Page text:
New York Times removes reporters' bylines from homepage

They're still on the stories' own URLs, but are gone from the homepage. Eric Lipton, an investigative reporter at the Times, points out: "But names of OP-ED writers still there."

Readers want to know who is behind a story before they commit to reading it, and this prevents it from happening. Current controversies over the Times' peaky opinion page, its chummy coverage of the far-right and its tendency to be steered by conservative anger are all becoming more personalized by obsessive readers. So it's inevitable that it will appear to be about certain individuals in some vague, paranoid way. And a bad time to toy with signifiers of credibility and transparency.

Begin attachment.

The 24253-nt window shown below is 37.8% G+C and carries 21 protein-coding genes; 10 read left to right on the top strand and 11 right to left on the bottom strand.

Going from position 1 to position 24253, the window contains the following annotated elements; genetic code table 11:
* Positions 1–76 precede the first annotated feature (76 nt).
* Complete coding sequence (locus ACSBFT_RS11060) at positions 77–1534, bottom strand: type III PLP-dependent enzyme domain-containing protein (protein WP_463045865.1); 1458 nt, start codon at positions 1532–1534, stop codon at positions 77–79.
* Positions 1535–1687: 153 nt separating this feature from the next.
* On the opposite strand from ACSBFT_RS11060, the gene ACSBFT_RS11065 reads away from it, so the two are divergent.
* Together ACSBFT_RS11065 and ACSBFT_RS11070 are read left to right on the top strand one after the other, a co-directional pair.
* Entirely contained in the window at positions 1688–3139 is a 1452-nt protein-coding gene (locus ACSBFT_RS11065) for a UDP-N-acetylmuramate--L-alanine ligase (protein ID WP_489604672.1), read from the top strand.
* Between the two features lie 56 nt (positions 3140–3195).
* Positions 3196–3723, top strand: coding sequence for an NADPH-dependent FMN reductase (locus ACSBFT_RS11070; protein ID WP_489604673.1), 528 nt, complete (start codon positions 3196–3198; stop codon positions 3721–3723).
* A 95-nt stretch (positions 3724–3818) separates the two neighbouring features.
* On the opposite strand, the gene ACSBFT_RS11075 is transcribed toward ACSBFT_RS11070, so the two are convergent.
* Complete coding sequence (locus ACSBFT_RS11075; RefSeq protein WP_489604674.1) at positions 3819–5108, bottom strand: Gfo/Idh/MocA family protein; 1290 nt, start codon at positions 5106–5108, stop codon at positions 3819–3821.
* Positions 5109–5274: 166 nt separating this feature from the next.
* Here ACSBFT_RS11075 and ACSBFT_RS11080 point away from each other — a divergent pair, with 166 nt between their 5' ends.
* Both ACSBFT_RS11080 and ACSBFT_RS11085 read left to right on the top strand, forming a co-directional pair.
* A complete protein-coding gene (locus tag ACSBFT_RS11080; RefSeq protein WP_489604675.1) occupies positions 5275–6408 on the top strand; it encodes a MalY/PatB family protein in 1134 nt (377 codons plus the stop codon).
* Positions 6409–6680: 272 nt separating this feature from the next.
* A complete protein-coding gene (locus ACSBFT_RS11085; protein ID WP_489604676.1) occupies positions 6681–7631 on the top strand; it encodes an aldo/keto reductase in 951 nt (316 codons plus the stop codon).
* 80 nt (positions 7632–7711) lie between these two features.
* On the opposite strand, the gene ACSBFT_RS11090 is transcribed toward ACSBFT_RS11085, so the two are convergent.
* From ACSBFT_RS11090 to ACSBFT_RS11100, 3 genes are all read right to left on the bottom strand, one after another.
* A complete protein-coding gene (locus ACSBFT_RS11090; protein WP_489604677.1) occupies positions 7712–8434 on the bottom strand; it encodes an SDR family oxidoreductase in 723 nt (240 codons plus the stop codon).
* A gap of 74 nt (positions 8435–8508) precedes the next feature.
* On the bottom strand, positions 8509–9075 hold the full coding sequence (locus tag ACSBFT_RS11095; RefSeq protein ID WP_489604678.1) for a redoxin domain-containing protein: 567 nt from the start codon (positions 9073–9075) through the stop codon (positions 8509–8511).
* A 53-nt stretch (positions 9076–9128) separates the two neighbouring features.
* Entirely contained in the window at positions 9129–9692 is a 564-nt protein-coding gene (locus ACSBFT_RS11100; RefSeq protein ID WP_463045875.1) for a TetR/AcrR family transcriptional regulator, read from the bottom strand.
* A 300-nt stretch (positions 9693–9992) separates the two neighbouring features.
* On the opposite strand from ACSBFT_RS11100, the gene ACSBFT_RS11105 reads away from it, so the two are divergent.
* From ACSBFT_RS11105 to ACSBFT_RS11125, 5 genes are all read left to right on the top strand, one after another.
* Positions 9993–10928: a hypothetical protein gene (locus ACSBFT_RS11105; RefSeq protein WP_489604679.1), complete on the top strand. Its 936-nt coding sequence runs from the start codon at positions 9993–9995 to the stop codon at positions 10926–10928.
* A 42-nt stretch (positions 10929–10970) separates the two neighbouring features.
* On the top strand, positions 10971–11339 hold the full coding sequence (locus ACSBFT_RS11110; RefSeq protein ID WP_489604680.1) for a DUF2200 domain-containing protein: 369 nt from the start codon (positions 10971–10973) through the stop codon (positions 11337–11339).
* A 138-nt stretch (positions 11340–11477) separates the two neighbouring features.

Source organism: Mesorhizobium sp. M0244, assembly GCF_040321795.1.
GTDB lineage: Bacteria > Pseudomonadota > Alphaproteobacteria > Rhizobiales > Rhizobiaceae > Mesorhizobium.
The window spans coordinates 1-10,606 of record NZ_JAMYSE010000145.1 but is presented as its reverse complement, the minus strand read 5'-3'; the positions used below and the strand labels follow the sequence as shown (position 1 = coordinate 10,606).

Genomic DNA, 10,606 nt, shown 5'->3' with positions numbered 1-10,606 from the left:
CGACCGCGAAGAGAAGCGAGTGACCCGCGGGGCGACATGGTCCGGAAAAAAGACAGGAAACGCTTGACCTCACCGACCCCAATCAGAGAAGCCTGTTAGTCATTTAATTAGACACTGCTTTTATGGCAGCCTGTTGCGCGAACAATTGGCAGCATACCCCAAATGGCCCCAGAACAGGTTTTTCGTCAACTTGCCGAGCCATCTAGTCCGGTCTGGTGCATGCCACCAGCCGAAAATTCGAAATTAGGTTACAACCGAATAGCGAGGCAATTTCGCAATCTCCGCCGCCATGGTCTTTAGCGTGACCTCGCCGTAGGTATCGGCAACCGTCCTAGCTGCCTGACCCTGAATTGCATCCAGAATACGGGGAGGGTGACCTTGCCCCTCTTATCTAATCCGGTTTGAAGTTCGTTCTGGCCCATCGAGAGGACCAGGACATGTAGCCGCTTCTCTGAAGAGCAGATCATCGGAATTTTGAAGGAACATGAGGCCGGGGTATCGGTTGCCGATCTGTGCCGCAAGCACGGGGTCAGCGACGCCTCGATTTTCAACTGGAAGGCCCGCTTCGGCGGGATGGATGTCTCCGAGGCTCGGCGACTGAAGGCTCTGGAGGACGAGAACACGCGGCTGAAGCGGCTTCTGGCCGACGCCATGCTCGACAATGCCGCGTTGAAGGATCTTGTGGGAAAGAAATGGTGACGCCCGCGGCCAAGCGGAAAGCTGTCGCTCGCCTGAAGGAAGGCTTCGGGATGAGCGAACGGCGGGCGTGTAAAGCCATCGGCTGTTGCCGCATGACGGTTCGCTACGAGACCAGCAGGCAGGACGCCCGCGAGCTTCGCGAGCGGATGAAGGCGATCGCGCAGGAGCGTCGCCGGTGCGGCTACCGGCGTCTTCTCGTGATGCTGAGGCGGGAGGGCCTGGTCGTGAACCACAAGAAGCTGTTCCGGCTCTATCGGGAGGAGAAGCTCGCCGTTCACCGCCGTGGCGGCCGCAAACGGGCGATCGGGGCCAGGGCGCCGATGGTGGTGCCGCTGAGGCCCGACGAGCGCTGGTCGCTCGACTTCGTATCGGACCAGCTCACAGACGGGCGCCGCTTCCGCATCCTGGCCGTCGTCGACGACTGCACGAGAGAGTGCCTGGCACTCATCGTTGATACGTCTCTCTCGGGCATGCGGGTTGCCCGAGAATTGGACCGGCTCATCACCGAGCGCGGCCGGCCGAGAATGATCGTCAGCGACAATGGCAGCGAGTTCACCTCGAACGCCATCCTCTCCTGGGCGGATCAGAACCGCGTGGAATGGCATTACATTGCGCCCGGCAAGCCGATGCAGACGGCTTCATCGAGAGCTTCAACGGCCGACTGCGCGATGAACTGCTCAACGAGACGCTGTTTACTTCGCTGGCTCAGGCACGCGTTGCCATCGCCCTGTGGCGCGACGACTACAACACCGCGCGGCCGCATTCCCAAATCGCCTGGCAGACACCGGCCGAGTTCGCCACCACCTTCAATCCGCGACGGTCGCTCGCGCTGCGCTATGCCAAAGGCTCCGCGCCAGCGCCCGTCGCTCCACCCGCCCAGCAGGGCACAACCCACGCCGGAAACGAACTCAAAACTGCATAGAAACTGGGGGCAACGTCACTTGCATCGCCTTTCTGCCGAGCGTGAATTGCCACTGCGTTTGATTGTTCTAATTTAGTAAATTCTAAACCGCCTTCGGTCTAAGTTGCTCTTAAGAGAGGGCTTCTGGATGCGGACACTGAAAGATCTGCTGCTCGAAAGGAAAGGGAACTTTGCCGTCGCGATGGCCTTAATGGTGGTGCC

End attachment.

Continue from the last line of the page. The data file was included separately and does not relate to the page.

The thing is, "remove bylines and metadata" is always a top priority in the click-funnelling shitfeast of modern web design. So the outcome might have had little to do with the people who are being held responsible in today's anguished and angry twitterings.